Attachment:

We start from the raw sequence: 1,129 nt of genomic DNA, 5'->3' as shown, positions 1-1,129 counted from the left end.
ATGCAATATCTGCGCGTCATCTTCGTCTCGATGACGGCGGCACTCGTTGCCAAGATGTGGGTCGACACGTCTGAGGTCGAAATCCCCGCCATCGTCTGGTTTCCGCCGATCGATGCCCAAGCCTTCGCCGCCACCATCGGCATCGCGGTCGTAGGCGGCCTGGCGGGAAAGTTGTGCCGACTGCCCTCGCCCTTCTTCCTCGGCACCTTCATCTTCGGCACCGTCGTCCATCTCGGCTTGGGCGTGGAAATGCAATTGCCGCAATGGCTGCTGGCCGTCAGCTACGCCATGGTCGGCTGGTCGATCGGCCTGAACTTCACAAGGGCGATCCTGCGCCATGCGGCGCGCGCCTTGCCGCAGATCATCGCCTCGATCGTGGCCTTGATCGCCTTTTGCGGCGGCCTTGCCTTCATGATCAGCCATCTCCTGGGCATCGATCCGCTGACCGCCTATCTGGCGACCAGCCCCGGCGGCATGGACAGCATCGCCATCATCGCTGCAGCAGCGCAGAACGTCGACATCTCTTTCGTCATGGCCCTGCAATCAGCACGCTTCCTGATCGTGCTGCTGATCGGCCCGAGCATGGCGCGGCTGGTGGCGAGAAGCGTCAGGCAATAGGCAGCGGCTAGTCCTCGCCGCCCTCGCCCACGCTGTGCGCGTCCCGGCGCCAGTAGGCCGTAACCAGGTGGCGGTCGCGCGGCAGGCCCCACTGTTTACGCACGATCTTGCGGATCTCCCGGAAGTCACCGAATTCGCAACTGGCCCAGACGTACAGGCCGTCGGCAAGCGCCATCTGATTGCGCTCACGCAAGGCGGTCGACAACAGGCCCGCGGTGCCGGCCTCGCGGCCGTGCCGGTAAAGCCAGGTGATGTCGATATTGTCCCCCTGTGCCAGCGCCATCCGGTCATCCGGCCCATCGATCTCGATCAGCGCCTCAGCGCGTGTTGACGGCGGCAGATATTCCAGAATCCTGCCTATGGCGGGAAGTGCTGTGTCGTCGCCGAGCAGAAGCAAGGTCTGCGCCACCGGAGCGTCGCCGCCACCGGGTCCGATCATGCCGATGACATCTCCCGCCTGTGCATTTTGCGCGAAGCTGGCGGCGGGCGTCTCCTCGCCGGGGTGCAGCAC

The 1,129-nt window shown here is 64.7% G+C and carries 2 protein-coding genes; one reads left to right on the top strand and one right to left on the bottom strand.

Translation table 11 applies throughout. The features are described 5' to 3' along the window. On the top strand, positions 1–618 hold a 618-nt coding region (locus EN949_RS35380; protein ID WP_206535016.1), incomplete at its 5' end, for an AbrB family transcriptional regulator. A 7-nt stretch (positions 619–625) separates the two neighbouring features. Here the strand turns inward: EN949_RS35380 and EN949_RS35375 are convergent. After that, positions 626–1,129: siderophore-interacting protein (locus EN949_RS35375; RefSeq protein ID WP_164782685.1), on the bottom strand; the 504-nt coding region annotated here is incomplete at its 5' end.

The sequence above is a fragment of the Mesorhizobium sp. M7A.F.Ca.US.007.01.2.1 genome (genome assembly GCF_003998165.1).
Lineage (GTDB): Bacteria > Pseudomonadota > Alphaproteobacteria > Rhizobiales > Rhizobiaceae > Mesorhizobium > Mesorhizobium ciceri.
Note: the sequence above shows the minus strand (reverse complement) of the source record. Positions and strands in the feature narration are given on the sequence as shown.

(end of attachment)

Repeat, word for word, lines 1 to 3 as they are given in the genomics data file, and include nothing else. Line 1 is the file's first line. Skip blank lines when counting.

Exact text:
We start from the raw sequence: 1,129 nt of genomic DNA, 5'->3' as shown, positions 1-1,129 counted from the left end.
ATGCAATATCTGCGCGTCATCTTCGTCTCGATGACGGCGGCACTCGTTGCCAAGATGTGGGTCGACACGTCTGAGGTCGAAATCCCCGCCATCGTCTGGTTTCCGCCGATCGATGCCCAAGCCTTCGCCGCCACCATCGGCATCGCGGTCGTAGGCGGCCTGGCGGGAAAGTTGTGCCGACTGCCCTCGCCCTTCTTCCTCGGCACCTTCATCTTCGGCACCGTCGTCCATCTCGGCTTGGGCGTGGAAATGCAATTGCCGCAATGGCTGCTGGCCGTCAGCTACGCCATGGTCGGCTGGTCGATCGGCCTGAACTTCACAAGGGCGATCCTGCGCCATGCGGCGCGCGCCTTGCCGCAGATCATCGCCTCGATCGTGGCCTTGATCGCCTTTTGCGGCGGCCTTGCCTTCATGATCAGCCATCTCCTGGGCATCGATCCGCTGACCGCCTATCTGGCGACCAGCCCCGGCGGCATGGACAGCATCGCCATCATCGCTGCAGCAGCGCAGAACGTCGACATCTCTTTCGTCATGGCCCTGCAATCAGCACGCTTCCTGATCGTGCTGCTGATCGGCCCGAGCATGGCGCGGCTGGTGGCGAGAAGCGTCAGGCAATAGGCAGCGGCTAGTCCTCGCCGCCCTCGCCCACGCTGTGCGCGTCCCGGCGCCAGTAGGCCGTAACCAGGTGGCGGTCGCGCGGCAGGCCCCACTGTTTACGCACGATCTTGCGGATCTCCCGGAAGTCACCGAATTCGCAACTGGCCCAGACGTACAGGCCGTCGGCAAGCGCCATCTGATTGCGCTCACGCAAGGCGGTCGACAACAGGCCCGCGGTGCCGGCCTCGCGGCCGTGCCGGTAAAGCCAGGTGATGTCGATATTGTCCCCCTGTGCCAGCGCCATCCGGTCATCCGGCCCATCGATCTCGATCAGCGCCTCAGCGCGTGTTGACGGCGGCAGATATTCCAGAATCCTGCCTATGGCGGGAAGTGCTGTGTCGTCGCCGAGCAGAAGCAAGGTCTGCGCCACCGGAGCGTCGCCGCCACCGGGTCCGATCATGCCGATGACATCTCCCGCCTGTGCATTTTGCGCGAAGCTGGCGGCGGGCGTCTCCTCGCCGGGGTGCAGCAC

The 1,129-nt window shown here is 64.7% G+C and carries 2 protein-coding genes; one reads left to right on the top strand and one right to left on the bottom strand.